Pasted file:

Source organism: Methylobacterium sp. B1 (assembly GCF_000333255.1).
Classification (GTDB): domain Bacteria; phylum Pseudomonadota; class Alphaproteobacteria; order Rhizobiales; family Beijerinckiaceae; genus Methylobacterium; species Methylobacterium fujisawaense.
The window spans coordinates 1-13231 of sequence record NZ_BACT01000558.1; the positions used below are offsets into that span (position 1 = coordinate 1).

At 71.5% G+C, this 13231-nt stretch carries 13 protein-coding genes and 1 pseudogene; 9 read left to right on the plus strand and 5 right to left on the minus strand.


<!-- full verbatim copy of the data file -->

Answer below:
Source organism: Methylobacterium sp. B1 (assembly GCF_000333255.1).
Classification (GTDB): domain Bacteria; phylum Pseudomonadota; class Alphaproteobacteria; order Rhizobiales; family Beijerinckiaceae; genus Methylobacterium; species Methylobacterium fujisawaense.
The window spans coordinates 1-13231 of sequence record NZ_BACT01000558.1; the positions used below are offsets into that span (position 1 = coordinate 1).

At 71.5% G+C, this 13231-nt stretch carries 13 protein-coding genes and 1 pseudogene; 9 read left to right on the plus strand and 5 right to left on the minus strand.